This area you definitely know is dangerous. You just need to open your eyes to see it. And even the hundreds of lines you see half way down don't exactly comfort you. So yeah, much as i want to say "dudes! this ride was freaking awesome!" (and i will say that), I also think it's really really important that I stress this put the willies up me. I didnt have any safety gear that day because I was sure Nozawa didnt have a real off piste, but I got lucky the three times i rode it. Next year there's not a chance in hell i'll be heading to Nozawa without my safety gears.

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So public service announcement over. Just look at it! The line is phenomenally good fun. Anyone who wants a bit of a fresh, powder heavy 3km or so valley is going to blast it. I cant really say more about it than that...

Well, I can say that there are TWO avalanche barriers (about 300 meters away from each other), the line comes off the Yamabiko C course and the line pops out at the very top of Karasawa. Just look at a trail map and its pretty obvious. Other than the fact its a clear avi path for any slide, its a fairly straighforward reasonably steep little run to the bottom. And after the rush of riding all that, it's actually a real joy to pop out into an empty, wide Karasawa where you can just butter about and muck around with some side hits and ungroomed spots. All in all, you couldnt really ask for a better, more enjoyable run... well, I couldn't, but then again i dont hike... so its all relative. Obviously if you're a proper BC kid, this is just a glorified piste run, I imagine.

Nozawa Onsen Conclusion:

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(upside down looking up korokura I believe)

It's tough to conclude this without feeling the scowly eyes of people with much more awareness of the dangers of slackcountry (and the danger you pose to the people at Karasawa) burning into my head as I'm typing this. I'm hoping that by trying to emphasise that it's VERY DANGEROUS to ride this area (like you might when you nip into the trees at Myoko or kagura (as a tacit extension of the piste - we all do it)), they might be placated enough to let me type my thoughts guilt free. But they wont because theyre jerks. Jerks looking after you from idiots like me i should add, though! But screw the man! 

I know and understand how foolish i am even talking about this. I live in the hope that this review is so long winded that no ones even gotten this far to see it. But the truth is i LOVED this run and i cant talk about Nozawa now without mentioning it if i want to explain my little conversion here.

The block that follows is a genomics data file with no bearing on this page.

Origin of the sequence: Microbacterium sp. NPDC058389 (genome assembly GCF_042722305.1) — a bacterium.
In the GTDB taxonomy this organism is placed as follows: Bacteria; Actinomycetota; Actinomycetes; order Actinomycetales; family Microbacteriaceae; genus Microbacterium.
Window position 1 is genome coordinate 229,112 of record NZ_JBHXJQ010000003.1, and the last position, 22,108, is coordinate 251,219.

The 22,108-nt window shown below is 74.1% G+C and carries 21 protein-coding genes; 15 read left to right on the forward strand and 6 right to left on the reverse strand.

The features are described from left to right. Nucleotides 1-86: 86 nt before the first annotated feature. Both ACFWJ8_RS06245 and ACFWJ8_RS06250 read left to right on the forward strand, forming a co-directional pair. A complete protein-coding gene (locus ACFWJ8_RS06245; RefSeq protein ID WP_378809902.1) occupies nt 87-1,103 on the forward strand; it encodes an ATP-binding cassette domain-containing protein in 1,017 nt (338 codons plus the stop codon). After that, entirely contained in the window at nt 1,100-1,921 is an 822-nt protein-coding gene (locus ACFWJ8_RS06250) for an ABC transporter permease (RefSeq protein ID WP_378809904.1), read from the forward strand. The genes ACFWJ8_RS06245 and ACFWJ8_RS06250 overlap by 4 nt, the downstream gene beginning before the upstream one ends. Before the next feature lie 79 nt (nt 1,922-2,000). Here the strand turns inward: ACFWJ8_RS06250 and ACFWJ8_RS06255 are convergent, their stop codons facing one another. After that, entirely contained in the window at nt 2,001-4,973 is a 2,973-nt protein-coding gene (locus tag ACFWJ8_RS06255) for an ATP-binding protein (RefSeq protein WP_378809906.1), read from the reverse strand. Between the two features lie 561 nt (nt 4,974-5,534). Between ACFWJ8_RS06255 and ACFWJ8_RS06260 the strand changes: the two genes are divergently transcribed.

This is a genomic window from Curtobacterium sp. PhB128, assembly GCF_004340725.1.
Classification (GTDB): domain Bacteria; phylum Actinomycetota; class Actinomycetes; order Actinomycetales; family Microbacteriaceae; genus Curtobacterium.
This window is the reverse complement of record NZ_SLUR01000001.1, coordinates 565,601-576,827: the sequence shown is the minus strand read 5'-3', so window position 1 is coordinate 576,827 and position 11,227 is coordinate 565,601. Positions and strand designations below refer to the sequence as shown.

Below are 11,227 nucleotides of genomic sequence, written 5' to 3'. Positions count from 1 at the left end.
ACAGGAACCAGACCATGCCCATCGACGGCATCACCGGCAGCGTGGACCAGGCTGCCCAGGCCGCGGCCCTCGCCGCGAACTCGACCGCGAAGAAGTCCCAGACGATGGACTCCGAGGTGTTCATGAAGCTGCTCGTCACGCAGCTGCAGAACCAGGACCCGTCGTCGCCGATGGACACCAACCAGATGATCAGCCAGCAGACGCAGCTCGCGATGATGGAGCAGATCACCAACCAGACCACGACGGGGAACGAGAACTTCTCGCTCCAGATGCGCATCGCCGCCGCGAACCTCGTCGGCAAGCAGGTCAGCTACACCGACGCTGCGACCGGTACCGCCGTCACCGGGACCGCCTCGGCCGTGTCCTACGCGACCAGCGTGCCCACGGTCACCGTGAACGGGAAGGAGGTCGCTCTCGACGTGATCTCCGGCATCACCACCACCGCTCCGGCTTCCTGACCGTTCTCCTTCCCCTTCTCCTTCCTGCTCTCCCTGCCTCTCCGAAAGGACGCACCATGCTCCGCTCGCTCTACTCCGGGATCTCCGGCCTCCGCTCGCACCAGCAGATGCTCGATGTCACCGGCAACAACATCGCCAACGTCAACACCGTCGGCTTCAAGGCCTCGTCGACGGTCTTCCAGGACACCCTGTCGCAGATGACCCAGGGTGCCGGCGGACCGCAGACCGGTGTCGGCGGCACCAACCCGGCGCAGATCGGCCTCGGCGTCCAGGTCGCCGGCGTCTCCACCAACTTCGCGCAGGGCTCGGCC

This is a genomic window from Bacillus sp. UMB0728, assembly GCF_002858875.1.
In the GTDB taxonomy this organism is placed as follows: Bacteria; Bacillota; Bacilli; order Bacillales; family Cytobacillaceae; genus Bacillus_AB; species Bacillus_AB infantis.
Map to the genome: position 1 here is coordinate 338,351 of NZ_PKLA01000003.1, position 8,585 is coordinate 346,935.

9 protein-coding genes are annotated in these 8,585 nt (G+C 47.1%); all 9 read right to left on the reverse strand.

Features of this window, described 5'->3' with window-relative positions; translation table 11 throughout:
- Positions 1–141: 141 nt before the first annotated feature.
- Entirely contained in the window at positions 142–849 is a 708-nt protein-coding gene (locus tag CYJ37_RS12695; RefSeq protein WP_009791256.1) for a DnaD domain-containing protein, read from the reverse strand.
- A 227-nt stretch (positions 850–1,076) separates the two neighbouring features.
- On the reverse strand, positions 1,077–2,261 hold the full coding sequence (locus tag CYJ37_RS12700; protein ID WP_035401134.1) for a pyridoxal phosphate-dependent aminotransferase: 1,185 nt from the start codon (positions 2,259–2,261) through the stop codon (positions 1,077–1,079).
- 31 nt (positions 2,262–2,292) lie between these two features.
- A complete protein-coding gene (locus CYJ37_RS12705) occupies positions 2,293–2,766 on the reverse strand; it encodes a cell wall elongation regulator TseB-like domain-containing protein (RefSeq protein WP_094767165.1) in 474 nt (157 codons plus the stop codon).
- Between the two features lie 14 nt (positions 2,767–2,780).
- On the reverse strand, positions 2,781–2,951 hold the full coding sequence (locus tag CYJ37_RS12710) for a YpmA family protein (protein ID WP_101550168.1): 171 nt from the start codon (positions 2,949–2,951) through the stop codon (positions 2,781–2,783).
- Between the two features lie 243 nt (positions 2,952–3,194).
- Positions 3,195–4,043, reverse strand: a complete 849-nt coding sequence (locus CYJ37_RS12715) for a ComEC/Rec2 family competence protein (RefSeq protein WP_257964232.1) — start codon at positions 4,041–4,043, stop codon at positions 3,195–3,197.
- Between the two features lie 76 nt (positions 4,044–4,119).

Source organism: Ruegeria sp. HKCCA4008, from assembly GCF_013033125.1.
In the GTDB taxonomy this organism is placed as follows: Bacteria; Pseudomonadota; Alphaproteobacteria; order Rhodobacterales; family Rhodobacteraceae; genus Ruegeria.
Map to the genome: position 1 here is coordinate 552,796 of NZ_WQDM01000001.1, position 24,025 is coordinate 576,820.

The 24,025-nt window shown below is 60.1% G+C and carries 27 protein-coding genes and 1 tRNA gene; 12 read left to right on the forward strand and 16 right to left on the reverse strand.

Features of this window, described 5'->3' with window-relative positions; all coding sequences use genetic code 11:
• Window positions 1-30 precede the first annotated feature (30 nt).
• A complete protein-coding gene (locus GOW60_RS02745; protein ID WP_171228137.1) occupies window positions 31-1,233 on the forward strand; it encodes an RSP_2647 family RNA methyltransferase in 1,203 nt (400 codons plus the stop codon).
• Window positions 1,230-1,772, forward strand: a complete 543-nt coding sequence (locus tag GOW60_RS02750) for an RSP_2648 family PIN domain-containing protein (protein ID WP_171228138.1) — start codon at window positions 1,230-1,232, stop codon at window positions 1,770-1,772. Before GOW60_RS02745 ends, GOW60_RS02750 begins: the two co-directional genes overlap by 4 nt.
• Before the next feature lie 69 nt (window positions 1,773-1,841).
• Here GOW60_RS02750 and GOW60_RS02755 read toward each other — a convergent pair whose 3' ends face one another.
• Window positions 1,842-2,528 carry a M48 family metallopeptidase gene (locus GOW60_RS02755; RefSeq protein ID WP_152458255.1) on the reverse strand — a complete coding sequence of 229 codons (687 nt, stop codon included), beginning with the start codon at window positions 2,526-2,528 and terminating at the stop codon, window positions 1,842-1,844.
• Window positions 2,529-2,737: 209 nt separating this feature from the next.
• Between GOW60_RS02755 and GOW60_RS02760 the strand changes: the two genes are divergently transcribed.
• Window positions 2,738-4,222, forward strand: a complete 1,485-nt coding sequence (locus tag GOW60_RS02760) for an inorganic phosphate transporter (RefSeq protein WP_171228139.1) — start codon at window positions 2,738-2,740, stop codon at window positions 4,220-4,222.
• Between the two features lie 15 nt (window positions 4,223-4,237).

On the second trip out I lamented the break in the fall line and the fact that the skyline, awesome as it is, is still just really a bombing run that doesn't give you enough variation to want to keep hitting it. Well its all changed now.

Not only does it have the skyline, a very serene and beautiful vista (the blues of the mountains in the distance contrasting with the deep black of the trees on the resort is honestly breathtaking), some fun off piste between the yamabiko lifts, and some excellent terrain once you get past the horrible flat middle part, it also now has fantastic slackcountry on top of all that. Going into season 6 Nozawa pretty much justified itself as the number one place on my hit list for next year. I know theres better slackcountry rides out there, (feel free to school me on it), and i definitely know there's nothing better than pure hiked backcountry (from one whole hike and a ride that was pure face shot heaven). But right now this is the most enjoyable slack line I've seen and until i find something better its pretty much at the top of the list for next year. Were it not for the fact I'm definitely gonna get nabbed at least once next year from patrol (i wont be able to resist the temptation) and they're definitely gonna take my pass away, I'd be saving up right now for a season pass there. I'm pretty much done. Unless I accidentally end up with a job in Yuzawa or Hokkaido before November, It's Nozawa next year for me.

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  Quote movesmusic Quote  Post ReplyReply Direct Link To This Post Posted: May/24/2012 at 6:17am
Sick!  The second trip sounds like $$$ and the third trip pics are $$$.  Forgive me if I missed it, but how was the snow (pow) density in that area?
Board to death.
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  Quote ippollite Quote  Post ReplyReply Direct Link To This Post Posted: May/24/2012 at 4:55pm
generally honshu has the same dry light soft surfy powder you get in places like niseko. Basicaly heavenly stuff. 

The big difference is it also gets melty days and it starts getting a little heavier as you move through to march. After that it starts getting pretty wet and slow as you move further down the mountain. 

Actually, heres my own take on the conditions in japan throughout the year:

January - Perfect japan snow regardless of the prefecture. Unlikely to be bad conditions anywhere (though some places may be having a bit of a slow start and struggling to get a decent base - shiga this year for example was fairly slow i heard). 

February - a bad feb (which can happen in nagano) with a few weeks between drops and a bit of mixed weather and it all starts getting crusty and hard packed. A couple of drops though freshens things up nice and quick.  You will get heavy drops in feb, but it might not happen until the day after you leave the country (twice when i lived in korea that happened to me by the way - 2 weeks of ice, then suddenly i leave and it starts puking again). The snow quality is still generally excellent of itself. If its a normal year the drops will be less frequent than january (which is almost constant snow), but when it pukes, it pukes. Temperatures are generally below zero though still, so the powder will stay fresh for several days without too much trouble.